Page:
37. Child and dependent care credit

Working parents can claim this credit for costs they spent on child care while they actively looked for a job. You can include the cost of a housekeeper, maid, cook, cleaner, or babysitter. For 2022, the credit is nonrefundable and has been reduced back to a maximum 35% of your expenses. The maximum credit for 2022 is $3,000 if you have one dependent under 13, and $6,000 for two or more dependents. Claim this credit with Form 2441 and Schedule 3. You can get necessary information from your care provider with Form W-10. The care provider doesn’t qualify if they’re your spouse or dependent.

38. Adoption credit

New parents can qualify for a tax credit worth $14,890 in adoption costs per child. The 2022 adoption credit begins to phase out once your income reaches $223,410 and is not available if you make more than $263,410. Use Form 8839 to claim the adoption credit.

39. Earned income tax credit (EITC)

The earned income tax credit is available to low-income and moderate-income taxpayers, with the highest credits going to taxpayers with dependents. A dependent can qualify if they’re a minor, under 24 and in college, or if they are living with permanent and total disability. The value ranges ranges from a maximum of $560 for taxpayers with no children, to a maximum of $6,935 for taxpayers with three or more children. You can claim the EITC right on your Form 1040 — the main tax form — but you also need to complete Schedule EIC if you have dependents.

40. Premium tax credit (PTC)

The PTC is a type of health insurance subsidy that refunds your payments for health insurance premiums. To be eligible, your projected household income must be between 100% and 400% of the federal poverty line for your family size.

Unlike many other credits, you can also choose to receive it in advance to help you pay your premiums each month. What you take in advance is called the advance premium tax credit (APTC). The APTC is only available if you get a plan through the Obamacare marketplace. It’s important to note that you won’t qualify if you have health insurance through an employer. If you took the advance option, you need to file Form 8962 with your tax return to prove that you received the correct amount of the PTC.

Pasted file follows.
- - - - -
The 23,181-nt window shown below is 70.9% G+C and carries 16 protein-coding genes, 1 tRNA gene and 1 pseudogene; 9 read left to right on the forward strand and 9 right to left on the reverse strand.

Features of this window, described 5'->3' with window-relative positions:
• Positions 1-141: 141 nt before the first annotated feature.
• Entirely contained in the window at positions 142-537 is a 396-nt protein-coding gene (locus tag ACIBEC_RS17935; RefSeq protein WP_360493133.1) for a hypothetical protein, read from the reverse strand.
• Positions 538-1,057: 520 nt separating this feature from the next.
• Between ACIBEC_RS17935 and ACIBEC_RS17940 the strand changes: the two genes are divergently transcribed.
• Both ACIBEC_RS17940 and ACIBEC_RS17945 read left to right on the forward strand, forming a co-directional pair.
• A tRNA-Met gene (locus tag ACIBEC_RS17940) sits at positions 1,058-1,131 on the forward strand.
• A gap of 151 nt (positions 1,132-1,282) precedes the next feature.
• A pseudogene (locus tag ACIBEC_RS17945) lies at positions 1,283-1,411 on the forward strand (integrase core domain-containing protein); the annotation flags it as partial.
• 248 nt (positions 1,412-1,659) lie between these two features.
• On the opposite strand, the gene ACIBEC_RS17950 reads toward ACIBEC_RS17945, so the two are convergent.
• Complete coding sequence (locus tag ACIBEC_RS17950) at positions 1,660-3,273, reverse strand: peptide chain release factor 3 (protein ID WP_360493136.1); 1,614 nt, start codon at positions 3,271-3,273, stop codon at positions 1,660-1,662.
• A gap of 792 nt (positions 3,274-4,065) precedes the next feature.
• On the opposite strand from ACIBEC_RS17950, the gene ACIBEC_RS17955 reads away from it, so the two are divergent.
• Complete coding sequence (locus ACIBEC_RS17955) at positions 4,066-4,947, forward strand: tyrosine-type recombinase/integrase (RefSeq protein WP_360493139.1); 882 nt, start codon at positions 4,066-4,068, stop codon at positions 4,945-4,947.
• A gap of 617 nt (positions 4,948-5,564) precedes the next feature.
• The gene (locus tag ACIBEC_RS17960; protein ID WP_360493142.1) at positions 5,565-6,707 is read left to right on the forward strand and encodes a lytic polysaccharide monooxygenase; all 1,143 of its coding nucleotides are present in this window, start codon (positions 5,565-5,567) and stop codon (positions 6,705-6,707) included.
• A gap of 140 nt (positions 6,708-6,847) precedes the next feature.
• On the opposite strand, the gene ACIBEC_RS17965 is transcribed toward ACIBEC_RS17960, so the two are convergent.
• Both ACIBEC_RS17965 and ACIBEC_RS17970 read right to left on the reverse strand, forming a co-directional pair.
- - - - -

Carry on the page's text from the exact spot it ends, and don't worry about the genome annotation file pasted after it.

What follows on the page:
41. Credit for prior year minimum tax

If you paid alternative minimum tax (AMT) in a previous year but don’t have to pay it this year, you may be able to claim a credit this year to get back some of the AMT you paid. This credit only applies to AMT you paid because of “deferral items,” such as depreciation or incentive stock options that you exercised but didn’t sell. This credit can also be claimed by individuals, estates, or trusts. Learn more in the instructions for Form 8801.

42. Credit for the elderly or the disabled

Individuals who are at least 65 years old at the end of 2022 can qualify for a credit worth between $3,750 and $7,500. You can also qualify if you’re under 65 but receive disability benefits. There are income limits, which range from $12,500 to $25,000 based on your filing status. Claim this credit by using Schedule R.

43. Residential energy efficient property credit

Taxpayers may be able to claim this tax credit for the cost of installing and using certain types of renewable energy for their home. Eligible energy costs include those for solar electric, solar water heating, fuel cells, wind energy, and geothermal heat pumps. Fill out and attach Form 5695 and Schedule 3 of Form 1040 to claim the credit.

44. Energy efficient home improvement credit

This credit is available for certain home improvements you made to your home in order to increase energy efficiency. If you’ve made home improvements like installing insulation to reduce heat loss, got a new furnace or heater, added an electric heat pump to heat water, upgraded a stove to burn biomass fuel to heat your home or water, or even redid your exterior windows or doors. Certain products may need to meet performance or quality standards to qualify, so keep an eye out for that. Claim this credit by using Form 5695 and Schedule 3.